Improvement in high school education in México - Instiglio

Improvement in high school education in México

Improvement in high school education in Mexico

Instiglio provided technical assistance in designing the performance-based contract to help the Government of Chiapas scale Escalera’s REACH program. This program aimed at increasing high school enrolment in the state of Chiapas, Mexico. To do so, Instiglio structured the outcome metrics, payment function and advised on the impact evaluation design.





Type of Project

RBF Design or Implementation




project description

Every year, over 700,000 Mexican students do not continue from middle school to high school, despite the proven benefits of every additional year of education. Studies have shown that students who attend high school in Mexico earn significantly more in the labor market, enjoy greater social mobility, and transfer these benefits across generations. Research on the causes of this under-enrollment suggests that at least half of these students fail to enroll because of a bridgeable information gap –they lack strong role models and information regarding access to scholarships and the economic returns of high school enrolment.

Escalera is a Mexican NGO that delivers “mentor-in-a-box” high school prep kits to public schools in the year before high school enrolment. The kits contain the information that a student needs to make an informed decision to enroll into high school or vocational trade school—including videos of role models, workbooks, and teacher lesson plans.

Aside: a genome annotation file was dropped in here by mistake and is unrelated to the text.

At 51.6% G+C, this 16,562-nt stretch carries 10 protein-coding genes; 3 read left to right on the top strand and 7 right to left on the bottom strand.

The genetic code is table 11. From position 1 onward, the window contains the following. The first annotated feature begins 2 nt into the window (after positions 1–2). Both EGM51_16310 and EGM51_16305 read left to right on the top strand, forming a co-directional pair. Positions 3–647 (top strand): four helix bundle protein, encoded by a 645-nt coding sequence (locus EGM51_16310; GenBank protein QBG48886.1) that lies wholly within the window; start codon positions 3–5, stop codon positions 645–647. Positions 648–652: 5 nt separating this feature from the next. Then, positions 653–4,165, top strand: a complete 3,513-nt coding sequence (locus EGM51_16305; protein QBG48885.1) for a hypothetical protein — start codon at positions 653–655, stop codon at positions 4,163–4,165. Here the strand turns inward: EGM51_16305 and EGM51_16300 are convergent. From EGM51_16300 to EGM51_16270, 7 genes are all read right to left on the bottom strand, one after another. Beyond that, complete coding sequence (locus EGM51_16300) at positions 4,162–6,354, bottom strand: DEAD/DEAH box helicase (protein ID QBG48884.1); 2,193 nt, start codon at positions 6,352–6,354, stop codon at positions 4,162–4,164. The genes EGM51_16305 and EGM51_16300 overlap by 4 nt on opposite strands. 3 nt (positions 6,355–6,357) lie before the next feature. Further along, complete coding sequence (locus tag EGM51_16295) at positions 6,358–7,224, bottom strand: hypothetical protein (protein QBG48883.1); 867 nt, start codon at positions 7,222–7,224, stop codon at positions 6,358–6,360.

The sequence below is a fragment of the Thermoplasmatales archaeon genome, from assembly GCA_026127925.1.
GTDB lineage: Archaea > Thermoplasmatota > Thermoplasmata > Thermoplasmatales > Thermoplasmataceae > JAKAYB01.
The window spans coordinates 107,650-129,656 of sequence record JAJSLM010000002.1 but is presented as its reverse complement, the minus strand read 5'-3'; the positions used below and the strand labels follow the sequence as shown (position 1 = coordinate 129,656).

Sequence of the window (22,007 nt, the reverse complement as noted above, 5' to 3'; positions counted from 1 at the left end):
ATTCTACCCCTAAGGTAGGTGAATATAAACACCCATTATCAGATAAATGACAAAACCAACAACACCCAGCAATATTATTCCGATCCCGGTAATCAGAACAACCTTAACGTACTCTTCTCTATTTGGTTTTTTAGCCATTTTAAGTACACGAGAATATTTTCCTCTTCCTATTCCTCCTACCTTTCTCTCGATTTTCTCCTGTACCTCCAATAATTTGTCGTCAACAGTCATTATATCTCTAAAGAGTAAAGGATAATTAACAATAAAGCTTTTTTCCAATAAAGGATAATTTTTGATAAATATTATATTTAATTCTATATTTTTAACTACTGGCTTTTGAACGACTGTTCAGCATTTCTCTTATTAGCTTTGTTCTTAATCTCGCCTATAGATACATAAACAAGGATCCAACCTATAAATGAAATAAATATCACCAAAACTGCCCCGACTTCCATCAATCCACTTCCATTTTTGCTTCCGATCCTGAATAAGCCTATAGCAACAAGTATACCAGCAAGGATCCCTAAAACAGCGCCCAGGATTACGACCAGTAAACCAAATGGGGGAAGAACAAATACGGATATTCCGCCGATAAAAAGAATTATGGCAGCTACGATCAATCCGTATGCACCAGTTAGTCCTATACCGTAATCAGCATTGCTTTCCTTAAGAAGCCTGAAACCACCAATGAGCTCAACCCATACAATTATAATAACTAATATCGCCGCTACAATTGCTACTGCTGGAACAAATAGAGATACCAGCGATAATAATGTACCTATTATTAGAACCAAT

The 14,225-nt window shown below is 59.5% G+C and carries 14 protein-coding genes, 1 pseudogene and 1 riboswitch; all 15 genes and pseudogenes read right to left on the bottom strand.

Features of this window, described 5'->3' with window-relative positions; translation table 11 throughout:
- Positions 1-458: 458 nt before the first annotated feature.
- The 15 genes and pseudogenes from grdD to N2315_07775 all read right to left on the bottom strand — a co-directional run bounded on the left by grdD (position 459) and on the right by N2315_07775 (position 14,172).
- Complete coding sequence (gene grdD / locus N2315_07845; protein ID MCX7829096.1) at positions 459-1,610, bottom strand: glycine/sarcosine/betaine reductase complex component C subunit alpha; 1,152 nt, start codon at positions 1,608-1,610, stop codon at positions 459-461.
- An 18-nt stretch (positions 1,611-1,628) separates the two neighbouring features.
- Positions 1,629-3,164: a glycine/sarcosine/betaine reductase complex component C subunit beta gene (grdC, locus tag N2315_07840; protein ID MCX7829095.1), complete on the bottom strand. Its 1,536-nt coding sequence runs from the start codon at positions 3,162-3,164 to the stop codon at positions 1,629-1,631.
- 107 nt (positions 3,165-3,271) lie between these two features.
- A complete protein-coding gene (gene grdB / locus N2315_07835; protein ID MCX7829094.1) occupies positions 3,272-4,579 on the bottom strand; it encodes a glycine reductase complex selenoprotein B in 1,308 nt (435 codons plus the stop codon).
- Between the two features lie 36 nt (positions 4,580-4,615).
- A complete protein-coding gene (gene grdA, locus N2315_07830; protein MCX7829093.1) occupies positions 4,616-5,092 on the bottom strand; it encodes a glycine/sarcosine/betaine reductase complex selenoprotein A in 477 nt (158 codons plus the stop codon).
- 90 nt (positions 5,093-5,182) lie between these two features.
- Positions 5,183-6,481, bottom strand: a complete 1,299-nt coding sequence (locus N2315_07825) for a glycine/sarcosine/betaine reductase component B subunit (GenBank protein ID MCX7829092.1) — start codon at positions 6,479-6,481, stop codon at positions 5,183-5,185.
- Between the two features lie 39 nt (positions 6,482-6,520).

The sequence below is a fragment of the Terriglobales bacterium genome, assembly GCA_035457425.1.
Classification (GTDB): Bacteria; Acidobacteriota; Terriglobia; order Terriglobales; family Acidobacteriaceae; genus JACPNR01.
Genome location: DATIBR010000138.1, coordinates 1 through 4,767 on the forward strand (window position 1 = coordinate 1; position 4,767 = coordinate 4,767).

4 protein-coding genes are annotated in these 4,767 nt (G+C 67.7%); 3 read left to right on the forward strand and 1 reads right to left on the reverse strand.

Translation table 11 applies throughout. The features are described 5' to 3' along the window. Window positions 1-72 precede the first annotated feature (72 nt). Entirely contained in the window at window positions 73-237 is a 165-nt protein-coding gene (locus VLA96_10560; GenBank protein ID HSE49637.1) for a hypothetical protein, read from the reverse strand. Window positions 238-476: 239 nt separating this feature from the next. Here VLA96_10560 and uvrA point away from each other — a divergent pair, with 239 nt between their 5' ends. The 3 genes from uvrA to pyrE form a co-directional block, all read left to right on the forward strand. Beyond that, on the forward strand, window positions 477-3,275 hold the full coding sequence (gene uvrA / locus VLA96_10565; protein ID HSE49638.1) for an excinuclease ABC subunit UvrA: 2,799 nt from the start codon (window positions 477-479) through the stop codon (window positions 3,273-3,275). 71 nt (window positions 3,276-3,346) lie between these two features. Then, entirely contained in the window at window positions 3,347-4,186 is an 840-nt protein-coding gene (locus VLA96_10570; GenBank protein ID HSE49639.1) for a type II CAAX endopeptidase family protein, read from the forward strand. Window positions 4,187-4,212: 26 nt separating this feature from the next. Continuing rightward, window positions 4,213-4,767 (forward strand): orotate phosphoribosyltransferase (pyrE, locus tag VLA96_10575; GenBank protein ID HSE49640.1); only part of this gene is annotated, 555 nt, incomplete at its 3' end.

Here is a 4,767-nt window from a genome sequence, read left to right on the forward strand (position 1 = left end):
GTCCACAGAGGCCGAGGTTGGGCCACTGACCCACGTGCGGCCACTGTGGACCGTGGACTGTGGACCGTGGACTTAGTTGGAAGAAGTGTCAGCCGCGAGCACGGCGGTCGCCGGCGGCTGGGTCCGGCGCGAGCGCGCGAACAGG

Escalera partnered with the National System for Integral Family Development (DIF) to deliver and scale its REACH program, and receive a payment based on each additional year of enrolment in secondary school per student.

In June 2014, the Government of Chiapas, through their Integral Family Development Department –Desarrollo Integral de la Familia (DIF) in Spanish, signed a Performance-Based Contract (PBC) to enable Escalera to reach 2,700 students who otherwise would not have participated in the program. After the first year, a randomized evaluation found that high school enrolment had increased by 6% due to the program. These positive results encouraged the government of Chiapas to renew and expand the performance-based contract in 2015 to reach another 40,000 children across the entire state.

This unprecedented PBC marked the first time a sub-national entity signed a contract of this nature in education. Its success presents a new opportunity for state governments to improve their citizens’ quality of life and public expenditure by tying funding to measurable results.

Two years later, Instiglio advised Escalera on the preliminary design for a Social Impact Bond (SIB) aimed at scaling and improving the cost-effectiveness of the REACH program. It included the definition of:

  • Target population and geographies
  • Outcome metrics
  • Verification and evaluation approach and processes
  • Payment structure (including price per result achieved, payment function, and payment schedule)

Instiglio also assessed Escalera’s readiness to operate under a SIB and provided recommendations to strengthen relevant capacities and processes.

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